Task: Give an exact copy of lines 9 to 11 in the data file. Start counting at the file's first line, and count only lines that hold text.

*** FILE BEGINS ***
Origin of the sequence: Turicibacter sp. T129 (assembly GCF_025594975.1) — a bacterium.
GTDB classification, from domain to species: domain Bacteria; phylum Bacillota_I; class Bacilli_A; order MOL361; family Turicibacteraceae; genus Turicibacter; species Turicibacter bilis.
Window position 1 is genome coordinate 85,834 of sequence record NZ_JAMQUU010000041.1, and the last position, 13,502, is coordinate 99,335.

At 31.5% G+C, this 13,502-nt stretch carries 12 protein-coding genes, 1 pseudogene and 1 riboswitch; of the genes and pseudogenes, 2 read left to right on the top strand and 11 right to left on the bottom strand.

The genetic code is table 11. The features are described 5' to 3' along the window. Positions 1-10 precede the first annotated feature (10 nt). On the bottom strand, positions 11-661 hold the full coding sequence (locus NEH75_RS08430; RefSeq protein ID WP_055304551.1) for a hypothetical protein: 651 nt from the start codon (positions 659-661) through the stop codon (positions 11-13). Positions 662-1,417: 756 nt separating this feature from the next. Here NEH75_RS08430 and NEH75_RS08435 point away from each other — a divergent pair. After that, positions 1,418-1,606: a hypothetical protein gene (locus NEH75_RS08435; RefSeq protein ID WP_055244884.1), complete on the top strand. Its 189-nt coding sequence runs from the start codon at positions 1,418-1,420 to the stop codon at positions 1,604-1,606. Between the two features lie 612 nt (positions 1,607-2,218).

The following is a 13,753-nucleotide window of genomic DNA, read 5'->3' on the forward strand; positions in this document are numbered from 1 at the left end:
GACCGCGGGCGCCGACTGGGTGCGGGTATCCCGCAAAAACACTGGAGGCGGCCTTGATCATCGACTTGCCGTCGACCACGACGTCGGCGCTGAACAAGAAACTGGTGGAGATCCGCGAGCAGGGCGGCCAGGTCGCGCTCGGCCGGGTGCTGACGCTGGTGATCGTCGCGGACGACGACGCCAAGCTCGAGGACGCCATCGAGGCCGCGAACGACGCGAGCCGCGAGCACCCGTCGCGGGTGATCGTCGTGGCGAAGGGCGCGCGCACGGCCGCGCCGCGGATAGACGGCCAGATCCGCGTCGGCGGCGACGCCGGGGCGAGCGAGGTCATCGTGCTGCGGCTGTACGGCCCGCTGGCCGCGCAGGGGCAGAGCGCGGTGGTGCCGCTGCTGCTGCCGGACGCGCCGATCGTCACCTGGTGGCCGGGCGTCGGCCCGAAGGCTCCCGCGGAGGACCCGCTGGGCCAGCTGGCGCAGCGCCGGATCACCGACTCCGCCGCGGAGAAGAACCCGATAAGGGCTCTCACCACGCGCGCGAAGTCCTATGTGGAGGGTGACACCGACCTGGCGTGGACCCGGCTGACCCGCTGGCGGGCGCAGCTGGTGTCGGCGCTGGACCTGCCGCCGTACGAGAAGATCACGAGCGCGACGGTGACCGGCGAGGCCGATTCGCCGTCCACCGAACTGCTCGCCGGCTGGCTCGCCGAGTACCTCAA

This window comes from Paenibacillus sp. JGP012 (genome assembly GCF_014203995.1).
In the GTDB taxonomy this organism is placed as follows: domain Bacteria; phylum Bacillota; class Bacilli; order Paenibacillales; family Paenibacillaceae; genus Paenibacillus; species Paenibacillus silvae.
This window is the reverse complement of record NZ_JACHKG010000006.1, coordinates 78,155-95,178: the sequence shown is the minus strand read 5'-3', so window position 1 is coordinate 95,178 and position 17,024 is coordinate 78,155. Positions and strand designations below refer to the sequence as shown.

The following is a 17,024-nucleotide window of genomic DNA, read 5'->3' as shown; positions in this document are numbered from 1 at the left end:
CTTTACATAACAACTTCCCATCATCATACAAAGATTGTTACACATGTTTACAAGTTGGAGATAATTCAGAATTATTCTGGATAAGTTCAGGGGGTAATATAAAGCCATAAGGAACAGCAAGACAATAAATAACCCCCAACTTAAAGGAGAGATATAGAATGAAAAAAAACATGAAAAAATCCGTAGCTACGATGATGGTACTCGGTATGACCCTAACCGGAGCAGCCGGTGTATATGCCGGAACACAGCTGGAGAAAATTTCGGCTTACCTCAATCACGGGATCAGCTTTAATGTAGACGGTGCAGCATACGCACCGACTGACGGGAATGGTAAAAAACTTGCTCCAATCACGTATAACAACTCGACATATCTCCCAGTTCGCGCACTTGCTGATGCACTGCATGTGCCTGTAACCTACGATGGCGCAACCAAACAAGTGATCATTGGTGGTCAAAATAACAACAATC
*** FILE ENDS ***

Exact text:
In the GTDB taxonomy this organism is placed as follows: domain Bacteria; phylum Bacillota; class Bacilli; order Paenibacillales; family Paenibacillaceae; genus Paenibacillus; species Paenibacillus silvae.
This window is the reverse complement of record NZ_JACHKG010000006.1, coordinates 78,155-95,178: the sequence shown is the minus strand read 5'-3', so window position 1 is coordinate 95,178 and position 17,024 is coordinate 78,155. Positions and strand designations below refer to the sequence as shown.

The following is a 17,024-nucleotide window of genomic DNA, read 5'->3' as shown; positions in this document are numbered from 1 at the left end: